Crimes against the English language

Driving into the city last week I passed a building which housed a kitchen renovation company. Biggest range!! said one sign. DIY or we instal! said another. Then there was the sign, in really big lettering, which they clearly felt was their greatest selling point.

I could picture the brainstorming that must have gone on for the creation of that slogan.

“How about we make it easy?” says the first advertising guy.

“Nah,” says the other one, “too simple.”

“Well, what about we make it simple then?”

“Hmmm. I’m not feeling it. We need something, I dunno, that combines ‘simple’ and ‘easy’.”

Deep thought for a moment.

“I know!” cries the first guy. “We simply make it easy!!”

“Better. It’s just … it’s just …”

We just make it easy?”

“I’ve got it! We just simply make it easy!!”

Talk about diluting your message. “We make it easy” isn’t the most original slogan but at least it has punch. “We just simply make it easy” – not so much. My editor’s soul was itching to rip the useless weasel words right out of there. Lucky I didn’t have a red pen with me, or who knows what might have happened.

It was a day for noticing signs. Further along the road was a branch of a shop that has me shaking my head every time I see it. I can’t decide whether the people who named it have no imagination or they’re deliberately making a very gross pun to make their shop memorable. Maybe there’s just something wrong with my imagination, and other people don’t start thinking about the wrong kind of stools the minute they see a perfectly innocent sign.

What do you think? Would you call your shop The Stool Shop? Even if you were selling stools?

Then there’s Baby Duck. He’s making great progress with his reading this year, but his spelling is still in that adorable phonetic stage little kids go through. His seems more extreme than I remember the girls’ being, though. Often I have to ask him to translate for me.

For instance, he wrote and illustrated a new story this week. The title was “A Gient Giniypig”. Easy enough with the picture of a King Kong-sized guinea pig standing on top of a building fighting off planes. But I needed help with the writing on the bottom of the front cover:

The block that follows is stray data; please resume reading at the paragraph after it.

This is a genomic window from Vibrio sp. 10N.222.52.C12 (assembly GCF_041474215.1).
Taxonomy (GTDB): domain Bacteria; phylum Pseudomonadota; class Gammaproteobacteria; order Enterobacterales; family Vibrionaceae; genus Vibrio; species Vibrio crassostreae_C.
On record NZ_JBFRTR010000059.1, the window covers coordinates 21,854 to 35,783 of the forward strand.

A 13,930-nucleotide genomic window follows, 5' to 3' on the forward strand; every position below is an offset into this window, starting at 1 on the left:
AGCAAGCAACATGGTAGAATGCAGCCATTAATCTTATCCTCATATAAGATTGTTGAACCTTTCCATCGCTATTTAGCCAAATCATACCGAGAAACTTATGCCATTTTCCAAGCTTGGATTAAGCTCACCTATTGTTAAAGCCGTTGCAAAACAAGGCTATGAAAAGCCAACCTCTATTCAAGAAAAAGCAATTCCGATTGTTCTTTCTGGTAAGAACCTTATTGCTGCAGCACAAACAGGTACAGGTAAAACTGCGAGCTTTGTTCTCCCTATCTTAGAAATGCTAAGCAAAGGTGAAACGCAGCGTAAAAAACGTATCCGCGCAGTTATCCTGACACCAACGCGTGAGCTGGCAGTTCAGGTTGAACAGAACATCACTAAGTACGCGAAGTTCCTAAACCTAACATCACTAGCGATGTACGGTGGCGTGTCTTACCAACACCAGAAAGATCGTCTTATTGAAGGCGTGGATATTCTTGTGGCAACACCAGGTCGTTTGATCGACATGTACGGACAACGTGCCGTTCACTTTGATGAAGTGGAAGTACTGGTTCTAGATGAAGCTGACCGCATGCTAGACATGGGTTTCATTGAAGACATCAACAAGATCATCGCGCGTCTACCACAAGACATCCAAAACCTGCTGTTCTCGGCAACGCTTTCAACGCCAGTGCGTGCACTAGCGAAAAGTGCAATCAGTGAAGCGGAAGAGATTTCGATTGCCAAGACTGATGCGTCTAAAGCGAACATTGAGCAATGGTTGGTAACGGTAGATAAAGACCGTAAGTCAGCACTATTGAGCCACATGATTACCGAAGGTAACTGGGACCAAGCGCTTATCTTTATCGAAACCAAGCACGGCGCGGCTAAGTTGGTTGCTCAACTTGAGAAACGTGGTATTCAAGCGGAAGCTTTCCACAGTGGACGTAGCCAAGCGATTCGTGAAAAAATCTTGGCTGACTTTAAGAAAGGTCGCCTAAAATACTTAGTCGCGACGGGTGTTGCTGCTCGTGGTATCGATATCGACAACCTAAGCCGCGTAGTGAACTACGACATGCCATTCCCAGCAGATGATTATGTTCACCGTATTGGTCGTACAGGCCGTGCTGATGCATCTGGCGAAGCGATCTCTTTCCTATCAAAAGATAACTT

“oftld and ilstchidt dy [Baby Duck]”

Even with his name there I couldn’t pick it. Apparently it says “authored and illustrated by [Baby Duck]”. Silly me.

At Easter he gave me a present he’d made at school. There was a tag attached with my name written on it. I don’t think I’ve ever seen a misspelling of “Marina” before. You spell it just like it sounds, and most people are familiar with it anyway from boat parking lots.

This is so cute I think I’ll laminate it and keep it forever as a bookmark. Every time I look at it it makes me smile.

Now I shall take off my editor hat and show you what I’m working on sewing-wise at the moment. Hey, it’s Wednesday, and I’ve always wanted to do a “Work-in-Progress Wednesday” post, but selections of my deathless prose from the interminable Man Bites Dog revision just don’t seem interesting enough.

Can you guess what it’s going to be?

How about now?

No? Hopefully next week I can show you the finished thing. I promised my quilting group I’d have it finished by our next meeting, so that will give me some motivation to get on with it. I’m also working on another sock monkey. I got a bit carried away with the stuffing, though, so he’s turning out to be a very chunky monkey. Baby Duck insists I give this one googly eyes, so he could also be a rather scary-looking monkey.

Or as Baby Duck would say, “a scerey looking muker”.

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4 Responses to Crimes against the English language

  1. Jaye Patrick says:

    I remember some years ago a carpet company had a tv commercial that yelled “free lay with every carpet!!” It didn’t last long.

    As for Baby Duck, why isn’t ‘tooken’ a word? (took/take, taken/tooken) Seems logical to me…

  2. Marina says:

    I wish I’d seen that commercial!!

    “Tooken” is most definitely a word in our house. As is “brang”, “thunk” and various others. English is such a weird language!

  3. Cat says:

    The WIP looks like a skirt but do you quilt skirts in the US?

  4. Marina says:

    It does look like a skirt, doesn’t it! But no, I certainly don’t quilt skirts (though I am in Australia — who knows what they get up to in the US??).